"Those who don't know history are doomed to repeat it” does not appear in the complete 12-volume set of Works of Edmund Burke, and Bartlett's books of quotations have never included it, but the allegation nowadays is common that Burke said this, because many writers say things that are false. Anyone who trusts a mere allegation, like gossip, is not reliable and cannot be trusted in what that person alleges, because falsehoods mix in with truths for any such person. The person isn't necessarily fabricating, not necessarily intentionally falsifying; the person just doesn't care whether what he or she alleges to be true IS true. Any such person is untrustworthy to cite on anything.

Furthermore, that alleged Burke-quotation doesn't even sound like Burke's writing-style, which was a very distinctive style. So, anyone who has actually read Burke would suspect that this apocryphal statement from him was probably never said by him. Only pretentious people would allege that Burke said it -- people who pretend to have read Burke.

Posted by: Eric Zuesse | Apr 22 2017 11:15 utc | 59

@54 lysander, 'In other words, the Russians are prepared to be human shields to protect Syria.'

i don't think that's the message sent or that it's indicative of the action to be taken in the event of another us attack on syria. as it stood pre-tee-rump-attack the us could call the russians and 'warn' them that the cruise missiles were theirs ... now they can no longer do that, and the russians have made a point of stating that an attacking aircraft/missile - and the originating vessel/station - are going to be shot down/taken down ... that the russians will not waste time in trying to figure out just whose attacking missiles/aircraft they are destroying.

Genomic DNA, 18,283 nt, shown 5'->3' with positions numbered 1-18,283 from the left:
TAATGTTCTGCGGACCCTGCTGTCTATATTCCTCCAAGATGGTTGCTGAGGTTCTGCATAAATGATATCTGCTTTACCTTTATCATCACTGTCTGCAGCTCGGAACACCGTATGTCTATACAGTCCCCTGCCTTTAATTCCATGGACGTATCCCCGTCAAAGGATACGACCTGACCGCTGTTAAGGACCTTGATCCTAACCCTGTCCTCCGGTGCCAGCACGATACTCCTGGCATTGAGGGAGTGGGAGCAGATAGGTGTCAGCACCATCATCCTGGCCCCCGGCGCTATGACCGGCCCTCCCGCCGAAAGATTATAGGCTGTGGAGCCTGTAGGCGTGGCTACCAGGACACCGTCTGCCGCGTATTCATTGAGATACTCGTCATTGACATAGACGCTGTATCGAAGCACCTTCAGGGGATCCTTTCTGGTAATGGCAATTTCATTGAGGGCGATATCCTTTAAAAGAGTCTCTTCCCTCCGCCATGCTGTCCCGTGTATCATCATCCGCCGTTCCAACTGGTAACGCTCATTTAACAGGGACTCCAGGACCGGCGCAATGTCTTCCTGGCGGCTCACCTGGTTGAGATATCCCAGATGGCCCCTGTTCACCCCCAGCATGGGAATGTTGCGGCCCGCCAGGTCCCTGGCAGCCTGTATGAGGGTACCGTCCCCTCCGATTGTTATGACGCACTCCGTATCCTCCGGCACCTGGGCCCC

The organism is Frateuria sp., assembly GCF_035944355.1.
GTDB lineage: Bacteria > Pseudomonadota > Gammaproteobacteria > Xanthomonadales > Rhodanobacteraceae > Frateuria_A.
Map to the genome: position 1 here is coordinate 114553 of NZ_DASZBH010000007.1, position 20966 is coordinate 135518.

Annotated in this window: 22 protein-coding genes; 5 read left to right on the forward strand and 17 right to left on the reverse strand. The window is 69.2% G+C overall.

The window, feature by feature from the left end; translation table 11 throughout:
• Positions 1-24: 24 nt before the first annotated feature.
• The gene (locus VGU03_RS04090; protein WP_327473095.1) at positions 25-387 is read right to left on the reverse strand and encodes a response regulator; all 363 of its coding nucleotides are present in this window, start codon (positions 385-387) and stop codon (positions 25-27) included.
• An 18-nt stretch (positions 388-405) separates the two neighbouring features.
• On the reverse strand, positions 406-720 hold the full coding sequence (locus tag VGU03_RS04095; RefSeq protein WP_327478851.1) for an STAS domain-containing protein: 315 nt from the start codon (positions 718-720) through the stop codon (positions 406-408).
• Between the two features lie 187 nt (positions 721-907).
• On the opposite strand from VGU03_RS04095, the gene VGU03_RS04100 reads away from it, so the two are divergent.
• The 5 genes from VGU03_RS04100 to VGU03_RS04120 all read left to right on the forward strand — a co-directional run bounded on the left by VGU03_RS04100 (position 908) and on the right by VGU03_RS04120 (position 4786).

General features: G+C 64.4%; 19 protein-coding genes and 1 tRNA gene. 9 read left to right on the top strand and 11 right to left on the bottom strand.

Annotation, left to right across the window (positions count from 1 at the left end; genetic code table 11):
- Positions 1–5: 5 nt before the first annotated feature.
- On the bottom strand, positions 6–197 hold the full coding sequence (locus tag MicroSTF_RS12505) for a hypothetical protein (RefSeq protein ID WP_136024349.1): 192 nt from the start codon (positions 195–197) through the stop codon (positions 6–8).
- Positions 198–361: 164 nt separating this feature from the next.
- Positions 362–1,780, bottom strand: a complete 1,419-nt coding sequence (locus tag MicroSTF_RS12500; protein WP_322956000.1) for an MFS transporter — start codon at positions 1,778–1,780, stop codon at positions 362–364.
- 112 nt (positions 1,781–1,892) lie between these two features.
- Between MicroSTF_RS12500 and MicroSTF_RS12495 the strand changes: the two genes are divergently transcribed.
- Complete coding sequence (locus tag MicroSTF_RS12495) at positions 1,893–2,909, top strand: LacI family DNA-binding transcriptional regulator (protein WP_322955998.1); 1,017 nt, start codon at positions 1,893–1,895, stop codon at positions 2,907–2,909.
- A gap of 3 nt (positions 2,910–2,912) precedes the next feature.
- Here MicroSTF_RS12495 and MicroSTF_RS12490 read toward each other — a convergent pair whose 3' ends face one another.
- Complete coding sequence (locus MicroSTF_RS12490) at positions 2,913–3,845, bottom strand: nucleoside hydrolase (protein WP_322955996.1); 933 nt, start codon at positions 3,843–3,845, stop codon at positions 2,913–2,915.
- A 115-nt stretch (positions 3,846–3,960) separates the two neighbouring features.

i think it will be a cold day in hell before the russians 'sacrifice' themselves to make a point.

Posted by: jfl | Apr 22 2017 11:29 utc | 60

Eric Zuesse | Apr 22, 2017 7:15:46 AM | 59
"Those who don't know history are doomed to repeat it”

This from, of all places, Yahoo answers (blech); however it is referenced;
CITES: George Santayana, The Life of Reason or The Phases of Human Progress: Reason in Common Sense 284 (2nd ed., Charles Scribner's Sons, New York, New York 1924 (originally published 1905 Charles Scribner's Sons)(appears in chapter XII, "Flux and Constancy in Human Nature")). George Santayana, The Life of Reason or The Phases of Human Progress 82 (one-volume edition, Charles Scribner's Sons, New York, New York 1954)(appears in Book I, Reason in Common Sense, chapter 10, "Flux and Constancy in Human Nature").

This information was found at:
``Those who don't know history are doomed to repeat it,'' said Penton, echoing philosopher George Santayana's famous admonition.

In any event, I agree with your admonition...

Posted by: V. Arnold | Apr 22 2017 11:38 utc | 61

Addendum; cannot access references, so maybe more garbage.

Posted by: V. Arnold | Apr 22 2017 11:41 utc | 62

All this lies, fake news, psyop by US, NATO and MSM is possibly just because they rule the world. They refuse any other views, parties, nations questioning their wars and propaganda. Its quite scary when you think about it.
Like, is there ANYONE condemning this in the MSM nowadays? No one.
Every journalist (MSM) from Germany, to US, to Spain, to Portugal, to Columbia, to Sweden, to South Korea etc, all western MSM peddle this same propaganda for the american empire and their endless wars.